Sri Aurobindo and the Mother, Growing Within: The Psychology of Inner Development, Chapter IV Growth of Consciousness First Steps and Foundation, pg. 71

How to Convert Mental Seeking into Living Spiritual Experience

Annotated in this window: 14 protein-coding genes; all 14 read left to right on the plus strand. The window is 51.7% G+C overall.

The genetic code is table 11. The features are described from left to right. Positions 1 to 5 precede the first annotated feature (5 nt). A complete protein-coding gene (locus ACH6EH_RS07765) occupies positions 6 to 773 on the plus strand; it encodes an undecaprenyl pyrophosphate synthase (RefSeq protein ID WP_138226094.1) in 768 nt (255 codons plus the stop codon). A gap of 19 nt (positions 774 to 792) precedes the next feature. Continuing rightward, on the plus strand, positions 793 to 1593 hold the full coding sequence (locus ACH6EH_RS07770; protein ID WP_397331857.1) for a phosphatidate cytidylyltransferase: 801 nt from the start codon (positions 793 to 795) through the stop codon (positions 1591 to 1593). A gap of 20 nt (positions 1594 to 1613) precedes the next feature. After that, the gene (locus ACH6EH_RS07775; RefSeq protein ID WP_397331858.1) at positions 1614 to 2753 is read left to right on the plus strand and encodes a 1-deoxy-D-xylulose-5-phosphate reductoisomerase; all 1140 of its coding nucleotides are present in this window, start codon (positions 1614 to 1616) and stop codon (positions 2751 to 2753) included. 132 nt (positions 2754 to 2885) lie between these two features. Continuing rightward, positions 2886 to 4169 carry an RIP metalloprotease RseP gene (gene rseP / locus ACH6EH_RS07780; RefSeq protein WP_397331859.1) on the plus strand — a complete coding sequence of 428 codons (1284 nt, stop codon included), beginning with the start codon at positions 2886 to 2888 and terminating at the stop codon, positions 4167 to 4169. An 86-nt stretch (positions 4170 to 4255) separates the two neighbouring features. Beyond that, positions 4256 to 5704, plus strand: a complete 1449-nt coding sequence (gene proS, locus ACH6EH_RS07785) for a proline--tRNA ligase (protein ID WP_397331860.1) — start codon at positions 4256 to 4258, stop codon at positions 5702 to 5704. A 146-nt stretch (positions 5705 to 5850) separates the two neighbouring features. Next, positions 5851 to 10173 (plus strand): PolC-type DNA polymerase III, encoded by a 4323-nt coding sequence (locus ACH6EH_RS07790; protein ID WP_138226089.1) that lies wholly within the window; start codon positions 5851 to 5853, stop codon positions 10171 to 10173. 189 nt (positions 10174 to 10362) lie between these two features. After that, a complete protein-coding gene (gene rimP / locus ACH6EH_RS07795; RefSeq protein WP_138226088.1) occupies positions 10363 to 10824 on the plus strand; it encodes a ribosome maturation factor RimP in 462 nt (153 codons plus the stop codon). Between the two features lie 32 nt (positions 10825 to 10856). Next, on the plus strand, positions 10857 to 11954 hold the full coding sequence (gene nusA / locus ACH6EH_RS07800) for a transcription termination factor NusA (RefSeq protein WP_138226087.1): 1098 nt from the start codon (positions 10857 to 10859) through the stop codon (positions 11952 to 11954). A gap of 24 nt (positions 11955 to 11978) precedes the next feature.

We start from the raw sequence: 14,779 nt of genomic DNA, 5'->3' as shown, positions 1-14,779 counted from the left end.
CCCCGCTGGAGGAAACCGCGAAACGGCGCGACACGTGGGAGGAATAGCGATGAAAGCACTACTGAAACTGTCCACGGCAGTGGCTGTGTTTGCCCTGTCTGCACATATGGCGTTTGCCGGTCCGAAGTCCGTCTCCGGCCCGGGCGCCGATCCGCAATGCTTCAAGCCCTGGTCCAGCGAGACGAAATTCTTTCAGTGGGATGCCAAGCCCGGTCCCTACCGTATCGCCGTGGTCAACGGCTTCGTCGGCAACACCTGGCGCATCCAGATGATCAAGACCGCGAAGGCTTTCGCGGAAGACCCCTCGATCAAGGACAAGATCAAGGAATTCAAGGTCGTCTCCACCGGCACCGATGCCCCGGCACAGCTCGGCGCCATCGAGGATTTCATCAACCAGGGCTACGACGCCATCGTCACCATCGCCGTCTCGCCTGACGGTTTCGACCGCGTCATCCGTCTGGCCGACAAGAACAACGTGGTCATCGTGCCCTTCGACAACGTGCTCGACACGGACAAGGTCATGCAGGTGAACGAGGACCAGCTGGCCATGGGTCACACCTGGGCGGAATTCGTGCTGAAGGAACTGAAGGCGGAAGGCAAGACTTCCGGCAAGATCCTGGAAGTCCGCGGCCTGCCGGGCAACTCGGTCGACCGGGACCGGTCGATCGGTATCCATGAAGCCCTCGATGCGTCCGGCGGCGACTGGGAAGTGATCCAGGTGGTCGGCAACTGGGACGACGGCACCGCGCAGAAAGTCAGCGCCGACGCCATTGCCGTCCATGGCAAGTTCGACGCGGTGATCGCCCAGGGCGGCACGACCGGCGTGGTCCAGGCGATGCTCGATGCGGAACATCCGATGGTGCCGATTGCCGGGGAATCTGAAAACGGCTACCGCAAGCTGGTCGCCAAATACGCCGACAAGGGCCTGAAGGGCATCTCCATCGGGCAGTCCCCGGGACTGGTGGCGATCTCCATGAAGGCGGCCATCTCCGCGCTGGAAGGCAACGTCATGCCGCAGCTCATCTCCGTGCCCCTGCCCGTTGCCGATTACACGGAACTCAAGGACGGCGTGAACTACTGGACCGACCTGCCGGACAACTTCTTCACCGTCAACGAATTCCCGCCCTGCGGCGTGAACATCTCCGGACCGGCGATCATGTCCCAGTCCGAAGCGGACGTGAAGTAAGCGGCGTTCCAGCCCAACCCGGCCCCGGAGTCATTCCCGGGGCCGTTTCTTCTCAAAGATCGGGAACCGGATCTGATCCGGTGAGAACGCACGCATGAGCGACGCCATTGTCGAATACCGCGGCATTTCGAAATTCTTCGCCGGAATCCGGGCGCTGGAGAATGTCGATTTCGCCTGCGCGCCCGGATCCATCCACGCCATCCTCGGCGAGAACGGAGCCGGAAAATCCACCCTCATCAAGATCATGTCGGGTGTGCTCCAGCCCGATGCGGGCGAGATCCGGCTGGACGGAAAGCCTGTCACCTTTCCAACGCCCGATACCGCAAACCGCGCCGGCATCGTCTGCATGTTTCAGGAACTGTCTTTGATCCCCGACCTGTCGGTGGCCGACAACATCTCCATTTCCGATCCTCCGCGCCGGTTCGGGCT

Sri Aurobindo describes the first step to move from a mental seeking to a living spiritual experience as “the practice of concentration of your consciousness within yourself.” We ask what this means exactly. Some observation of our mental state discloses what we normally consider to be concentration. We focus on solving some issue or problem in our lives, or we focus on some experience, some opportunity, some relationship, some event. In each case, we turn our concentration outwards towards the external world and attach our focus to those external objects. If we are not concentrated on some specific outer circumstance, we are, for the most part, receiving sense perceptions, and moving more or less randomly through whatever presents itself to our senses, or rises up as a result of past impressions. We may experience hunger or thirst, desire or ambition of some sort, or may simply distract our attention through various forms of entertainment. We may be caught up in the idea of accumulating clothes, or technology or cars, or jewelry. These distractions do not involve much in the way of concentration generally and the mind jumps from one object to another when concentration is lacking. None of this however, represents the “concentration within oneself” Sri Aurobindo references.